A lot of Apple (NASDAQ:AAPL) smartphone owners were on the receiving end of Fitbit (NYSE:FIT) activity trackers over Christmas. Fitbit is trailing only Super Mario Run on top of Apple's App Store chart among free downloads for the iPhone as of Sunday night, a strong indicator that Fitbit was packed into a lot of stockings over the weekend.
It's obviously an encouraging sign for Fitbit shareholders. They've seen their stock plummet 75% this year. Fitbit stock hit a new all-time low on Friday. Slowing sales and concerns that Fitbit devices are collecting dust on retailer shelves have scared investors away, but heavy download activity among iPhone owners suggest that this is not the case.
Fitbit wasn't a winner across all app marketplaces. It was No. 44 on Google Play among free downloads, according to applications tracker App Annie. It isn't charting at all for the iPad. The disparity shouldn't come as a surprise. iPhone owners tend to be more affluent than Android users, affording them the ability to splurge on fitness trackers. The iPad isn't as portable as the iPhone, making it a better medium for games and video streaming.
Friends before enemies
Apple isn't usually played up as a Fitbit ally. Last year's arrival of the Apple Watch and this year's Series 2 update that incorporates built-in GPS could be drying up demand for Fitbit's dedicated activity monitors.
We also recently saw Apple try to make a play for the corporate wellness market that Fitbit seems to have cornered. Apple is hoping that companies will consider subsidizing Apple Watch purchases for their employees, a niche where Fitbit is winning over corporations looking to save money on healthcare costs.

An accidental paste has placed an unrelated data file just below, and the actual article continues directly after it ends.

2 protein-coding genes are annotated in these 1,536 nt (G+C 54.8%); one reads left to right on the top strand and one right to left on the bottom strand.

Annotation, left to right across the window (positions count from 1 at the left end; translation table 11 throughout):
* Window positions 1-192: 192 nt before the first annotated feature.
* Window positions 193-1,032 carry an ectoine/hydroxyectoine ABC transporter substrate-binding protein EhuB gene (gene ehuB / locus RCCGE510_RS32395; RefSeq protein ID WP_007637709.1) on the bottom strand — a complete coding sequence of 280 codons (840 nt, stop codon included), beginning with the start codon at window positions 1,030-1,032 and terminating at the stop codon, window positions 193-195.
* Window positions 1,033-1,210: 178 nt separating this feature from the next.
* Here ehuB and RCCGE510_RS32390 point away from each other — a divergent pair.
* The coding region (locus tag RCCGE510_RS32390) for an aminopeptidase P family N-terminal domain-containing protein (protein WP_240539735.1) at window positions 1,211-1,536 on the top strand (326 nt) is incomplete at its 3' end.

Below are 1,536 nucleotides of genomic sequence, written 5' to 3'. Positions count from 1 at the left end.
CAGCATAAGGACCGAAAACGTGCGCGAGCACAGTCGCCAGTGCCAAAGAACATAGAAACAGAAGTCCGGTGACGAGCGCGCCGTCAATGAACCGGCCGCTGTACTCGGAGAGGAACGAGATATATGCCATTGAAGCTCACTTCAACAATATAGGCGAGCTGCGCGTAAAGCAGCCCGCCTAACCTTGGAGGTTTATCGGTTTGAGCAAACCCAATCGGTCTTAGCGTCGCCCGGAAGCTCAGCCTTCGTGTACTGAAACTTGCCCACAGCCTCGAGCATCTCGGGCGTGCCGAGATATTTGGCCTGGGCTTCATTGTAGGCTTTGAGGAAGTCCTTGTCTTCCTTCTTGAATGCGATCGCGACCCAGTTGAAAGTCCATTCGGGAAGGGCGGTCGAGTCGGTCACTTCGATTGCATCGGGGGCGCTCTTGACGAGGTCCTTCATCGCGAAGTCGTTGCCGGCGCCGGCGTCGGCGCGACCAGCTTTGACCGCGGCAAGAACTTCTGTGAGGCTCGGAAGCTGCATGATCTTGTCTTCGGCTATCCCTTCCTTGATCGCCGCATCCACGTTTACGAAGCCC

A popular narrative is that Apple products make Fitbit products obsolete, but now we're seeing that iPhone owners are still flocking to Fitbit bracelets even as many slap Apple Watch devices around their wrists.
Instead of enemies or possibly even frenemies, each company could be rooting for the other to succeed. Fitbit's popularity with iPhone owners relative to Android jockeys has to find Fitbit hoping that iOS gains market share. Apple may obviously be hoping for its Apple Watch to become the activity tracker of choice, but Fitbit's appeal to iPhone owners can't be ignored. Fitbit may make more sense as an acquisition target than a competitor to target, especially with the beating that Fitbit stock has experienced over the past year.
There will be challenges for Fitbit. Margins have been contracting, and sales growth has been decelerating. However, after being written off for the holiday quarter, it seems as if Fitbit is showing signs of life -- at least in the realm of iPhones.
Rick Munarriz owns shares of Apple and Fitbit. The Motley Fool owns shares of and recommends Apple and Fitbit. The Motley Fool has the following options: long January 2018 $90 calls on Apple and short January 2018 $95 calls on Apple. Try any of our Foolish newsletter services free for 30 days. We Fools may not all hold the same opinions, but we all believe that considering a diverse range of insights makes us better investors. The Motley Fool has a disclosure policy.